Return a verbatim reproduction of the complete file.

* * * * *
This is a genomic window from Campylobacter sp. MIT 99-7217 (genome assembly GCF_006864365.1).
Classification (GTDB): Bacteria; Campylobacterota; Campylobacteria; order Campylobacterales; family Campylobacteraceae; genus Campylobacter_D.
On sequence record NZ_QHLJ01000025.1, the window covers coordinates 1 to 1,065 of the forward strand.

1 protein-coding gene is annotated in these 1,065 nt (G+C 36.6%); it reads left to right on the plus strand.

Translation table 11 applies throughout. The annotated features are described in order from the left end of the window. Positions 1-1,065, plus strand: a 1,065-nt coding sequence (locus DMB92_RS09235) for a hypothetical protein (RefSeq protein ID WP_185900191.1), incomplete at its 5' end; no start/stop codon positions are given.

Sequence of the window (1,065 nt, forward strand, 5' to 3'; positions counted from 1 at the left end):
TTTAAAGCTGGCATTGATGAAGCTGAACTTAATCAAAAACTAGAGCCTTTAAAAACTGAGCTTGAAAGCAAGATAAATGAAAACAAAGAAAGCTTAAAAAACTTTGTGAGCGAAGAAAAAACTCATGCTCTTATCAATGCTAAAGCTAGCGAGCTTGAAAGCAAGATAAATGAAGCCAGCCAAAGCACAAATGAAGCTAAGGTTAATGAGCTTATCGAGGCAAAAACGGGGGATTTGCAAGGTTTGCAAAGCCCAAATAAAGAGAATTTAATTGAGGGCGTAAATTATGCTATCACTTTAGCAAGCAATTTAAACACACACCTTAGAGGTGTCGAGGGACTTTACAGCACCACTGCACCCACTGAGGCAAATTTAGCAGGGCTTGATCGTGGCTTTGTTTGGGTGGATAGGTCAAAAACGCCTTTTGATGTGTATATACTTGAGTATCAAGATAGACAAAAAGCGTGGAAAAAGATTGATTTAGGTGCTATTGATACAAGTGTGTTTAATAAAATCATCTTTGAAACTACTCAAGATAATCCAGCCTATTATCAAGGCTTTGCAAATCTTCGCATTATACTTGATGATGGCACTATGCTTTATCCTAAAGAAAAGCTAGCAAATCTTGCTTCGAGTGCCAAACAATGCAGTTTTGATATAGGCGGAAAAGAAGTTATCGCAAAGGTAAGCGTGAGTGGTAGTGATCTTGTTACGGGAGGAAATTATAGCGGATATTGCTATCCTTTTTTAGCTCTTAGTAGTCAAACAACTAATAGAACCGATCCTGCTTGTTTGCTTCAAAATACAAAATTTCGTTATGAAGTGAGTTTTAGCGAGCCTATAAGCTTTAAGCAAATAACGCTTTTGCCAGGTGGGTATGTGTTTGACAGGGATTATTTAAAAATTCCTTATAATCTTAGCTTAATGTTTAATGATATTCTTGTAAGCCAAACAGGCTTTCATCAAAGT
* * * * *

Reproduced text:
This is a genomic window from Campylobacter sp. MIT 99-7217 (genome assembly GCF_006864365.1).
Classification (GTDB): Bacteria; Campylobacterota; Campylobacteria; order Campylobacterales; family Campylobacteraceae; genus Campylobacter_D.
On sequence record NZ_QHLJ01000025.1, the window covers coordinates 1 to 1,065 of the forward strand.

1 protein-coding gene is annotated in these 1,065 nt (G+C 36.6%); it reads left to right on the plus strand.

Translation table 11 applies throughout. The annotated features are described in order from the left end of the window. Positions 1-1,065, plus strand: a 1,065-nt coding sequence (locus DMB92_RS09235) for a hypothetical protein (RefSeq protein ID WP_185900191.1), incomplete at its 5' end; no start/stop codon positions are given.

Sequence of the window (1,065 nt, forward strand, 5' to 3'; positions counted from 1 at the left end):
TTTAAAGCTGGCATTGATGAAGCTGAACTTAATCAAAAACTAGAGCCTTTAAAAACTGAGCTTGAAAGCAAGATAAATGAAAACAAAGAAAGCTTAAAAAACTTTGTGAGCGAAGAAAAAACTCATGCTCTTATCAATGCTAAAGCTAGCGAGCTTGAAAGCAAGATAAATGAAGCCAGCCAAAGCACAAATGAAGCTAAGGTTAATGAGCTTATCGAGGCAAAAACGGGGGATTTGCAAGGTTTGCAAAGCCCAAATAAAGAGAATTTAATTGAGGGCGTAAATTATGCTATCACTTTAGCAAGCAATTTAAACACACACCTTAGAGGTGTCGAGGGACTTTACAGCACCACTGCACCCACTGAGGCAAATTTAGCAGGGCTTGATCGTGGCTTTGTTTGGGTGGATAGGTCAAAAACGCCTTTTGATGTGTATATACTTGAGTATCAAGATAGACAAAAAGCGTGGAAAAAGATTGATTTAGGTGCTATTGATACAAGTGTGTTTAATAAAATCATCTTTGAAACTACTCAAGATAATCCAGCCTATTATCAAGGCTTTGCAAATCTTCGCATTATACTTGATGATGGCACTATGCTTTATCCTAAAGAAAAGCTAGCAAATCTTGCTTCGAGTGCCAAACAATGCAGTTTTGATATAGGCGGAAAAGAAGTTATCGCAAAGGTAAGCGTGAGTGGTAGTGATCTTGTTACGGGAGGAAATTATAGCGGATATTGCTATCCTTTTTTAGCTCTTAGTAGTCAAACAACTAATAGAACCGATCCTGCTTGTTTGCTTCAAAATACAAAATTTCGTTATGAAGTGAGTTTTAGCGAGCCTATAAGCTTTAAGCAAATAACGCTTTTGCCAGGTGGGTATGTGTTTGACAGGGATTATTTAAAAATTCCTTATAATCTTAGCTTAATGTTTAATGATATTCTTGTAAGCCAAACAGGCTTTCATCAAAGT